Entertaining Phillips: Prometheus (2012), the rebuttal review
July 1, 2012 § 5 Comments
Today’s guest post comes from Rob Phillips, adding to the P-surnames. Mr. Philips is an educator by trade and film scholar by Master’s degree and former class mates w/ Peery)
I wanted to post a positive review since Mr. Platt, myself, and most others I know panned the film. Without further ado:
Ok, I finally got around to watching “Prometheus” today, read (Peery’s) review, and we had very different film experiences. (Peery) had major problems with the structure of the narrative. Me, not so much. Scott knows the rules of storytelling, so I will make the case that he is aiming at something else entirely because he knows most in the audience would look up the backstory before the film or on their phones waiting for the curtain. He takes the air out of the narrative and suspense, not because he doesn’t know better.
This is a film in the hands of a director that is an expert at shaping an audience’s emotional experience. For this reason, I will argue the film’s aim is much larger in that Scott may be thumbing his nose at being pigeonholed by fan/audience expectations and has bigger ideological fish to fry. Only time will tell if this should’ve been a fall rather than a summer release. Like “District 9,” this iteration of the series lights out for territories, as Huck did at the end Twain’s novel. She doesn’t want to go back, but rather “forward,” guided by some idealistic or Platonic notion about truth.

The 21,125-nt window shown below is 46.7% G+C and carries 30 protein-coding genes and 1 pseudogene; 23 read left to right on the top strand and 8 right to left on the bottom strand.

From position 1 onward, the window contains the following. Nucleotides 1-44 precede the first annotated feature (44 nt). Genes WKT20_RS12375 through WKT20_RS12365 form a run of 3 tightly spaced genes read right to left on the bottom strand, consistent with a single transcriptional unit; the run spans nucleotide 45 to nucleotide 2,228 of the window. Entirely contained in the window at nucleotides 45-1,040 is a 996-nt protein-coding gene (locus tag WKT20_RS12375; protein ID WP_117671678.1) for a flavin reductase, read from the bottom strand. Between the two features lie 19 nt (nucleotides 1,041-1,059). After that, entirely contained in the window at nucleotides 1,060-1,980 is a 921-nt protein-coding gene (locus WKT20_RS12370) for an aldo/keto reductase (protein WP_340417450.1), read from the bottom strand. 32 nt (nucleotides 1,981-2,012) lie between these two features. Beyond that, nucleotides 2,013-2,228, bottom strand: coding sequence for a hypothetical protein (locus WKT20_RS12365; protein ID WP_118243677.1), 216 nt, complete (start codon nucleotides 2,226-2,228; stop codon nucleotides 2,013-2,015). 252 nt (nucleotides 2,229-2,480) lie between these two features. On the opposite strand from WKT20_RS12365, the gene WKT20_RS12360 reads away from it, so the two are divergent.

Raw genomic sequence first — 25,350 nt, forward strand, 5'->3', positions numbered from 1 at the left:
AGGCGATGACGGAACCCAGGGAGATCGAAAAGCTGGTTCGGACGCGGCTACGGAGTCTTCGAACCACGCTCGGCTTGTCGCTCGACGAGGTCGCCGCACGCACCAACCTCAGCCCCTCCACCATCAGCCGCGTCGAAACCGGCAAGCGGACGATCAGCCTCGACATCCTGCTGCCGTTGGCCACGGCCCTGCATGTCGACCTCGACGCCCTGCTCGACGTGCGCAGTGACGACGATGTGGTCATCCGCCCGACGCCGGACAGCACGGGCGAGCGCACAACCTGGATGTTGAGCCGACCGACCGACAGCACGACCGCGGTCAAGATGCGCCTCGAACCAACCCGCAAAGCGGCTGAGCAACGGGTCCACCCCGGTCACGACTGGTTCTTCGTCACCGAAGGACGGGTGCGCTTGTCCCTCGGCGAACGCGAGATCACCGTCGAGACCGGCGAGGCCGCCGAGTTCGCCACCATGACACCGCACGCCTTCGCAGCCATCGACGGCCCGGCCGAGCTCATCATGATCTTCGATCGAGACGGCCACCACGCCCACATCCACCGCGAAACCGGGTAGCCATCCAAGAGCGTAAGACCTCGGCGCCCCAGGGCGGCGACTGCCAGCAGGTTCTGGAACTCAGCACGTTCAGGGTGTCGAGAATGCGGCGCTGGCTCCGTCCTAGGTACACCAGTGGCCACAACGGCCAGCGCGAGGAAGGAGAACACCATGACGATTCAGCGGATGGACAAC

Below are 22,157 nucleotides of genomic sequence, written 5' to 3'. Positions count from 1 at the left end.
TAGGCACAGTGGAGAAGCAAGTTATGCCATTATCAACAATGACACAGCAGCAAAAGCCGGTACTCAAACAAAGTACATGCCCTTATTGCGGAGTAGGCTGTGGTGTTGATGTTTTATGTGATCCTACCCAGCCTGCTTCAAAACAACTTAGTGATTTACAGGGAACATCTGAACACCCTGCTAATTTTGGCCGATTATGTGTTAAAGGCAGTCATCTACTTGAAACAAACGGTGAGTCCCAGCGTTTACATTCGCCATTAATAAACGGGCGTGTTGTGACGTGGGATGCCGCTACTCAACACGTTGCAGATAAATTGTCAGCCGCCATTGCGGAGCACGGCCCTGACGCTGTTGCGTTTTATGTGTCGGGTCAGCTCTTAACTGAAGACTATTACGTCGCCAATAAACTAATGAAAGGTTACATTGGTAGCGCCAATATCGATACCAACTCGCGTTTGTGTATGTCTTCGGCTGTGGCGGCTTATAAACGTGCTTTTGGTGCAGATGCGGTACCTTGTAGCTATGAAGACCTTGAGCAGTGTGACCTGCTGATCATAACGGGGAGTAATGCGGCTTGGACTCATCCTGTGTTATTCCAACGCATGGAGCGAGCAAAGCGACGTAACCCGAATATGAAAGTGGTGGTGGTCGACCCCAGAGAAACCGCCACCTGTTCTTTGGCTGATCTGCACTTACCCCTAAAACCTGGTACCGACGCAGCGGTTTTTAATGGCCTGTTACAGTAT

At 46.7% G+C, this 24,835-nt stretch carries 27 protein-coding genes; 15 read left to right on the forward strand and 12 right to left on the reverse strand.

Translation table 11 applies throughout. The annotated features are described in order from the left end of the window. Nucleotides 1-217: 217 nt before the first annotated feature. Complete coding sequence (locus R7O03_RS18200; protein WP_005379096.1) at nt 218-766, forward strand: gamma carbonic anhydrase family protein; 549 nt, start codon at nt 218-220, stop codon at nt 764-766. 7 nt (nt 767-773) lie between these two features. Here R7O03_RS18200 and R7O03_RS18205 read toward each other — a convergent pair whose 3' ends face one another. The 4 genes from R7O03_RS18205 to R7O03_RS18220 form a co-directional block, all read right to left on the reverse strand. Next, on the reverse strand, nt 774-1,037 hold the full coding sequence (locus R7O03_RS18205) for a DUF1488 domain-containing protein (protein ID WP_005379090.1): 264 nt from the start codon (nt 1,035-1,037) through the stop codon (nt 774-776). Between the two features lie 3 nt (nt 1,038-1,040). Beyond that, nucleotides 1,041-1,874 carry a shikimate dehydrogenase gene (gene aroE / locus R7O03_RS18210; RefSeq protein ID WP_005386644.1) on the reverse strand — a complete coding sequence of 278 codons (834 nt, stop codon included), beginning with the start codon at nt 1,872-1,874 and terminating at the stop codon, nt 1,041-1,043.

This film, like a lot of sci-fi stuff these days, strikes me as social/political allegory. Corporate, consevative, and typical pragmatic ideology crashes and burns or is thoroughly squashed (Theron and her stab at her Lear-like father). The ideology of hope, idealism, and faith in mankind prevails when they hurl a trillion-dollar spacecraft at an alien ship. The betting crewmembers and the “I-just-drive-the-ship” Captain sacrafice themselves for the betterment of humanity and become emblematic in so doing. From each according to his ability? The film strikes me as making a profoundly Marxist commenatary (dare I say in the form of a thinly-veiled “morality” play) that drives a stake in the heart of the “ethics” of greed and corporate ideology governed by said ethos.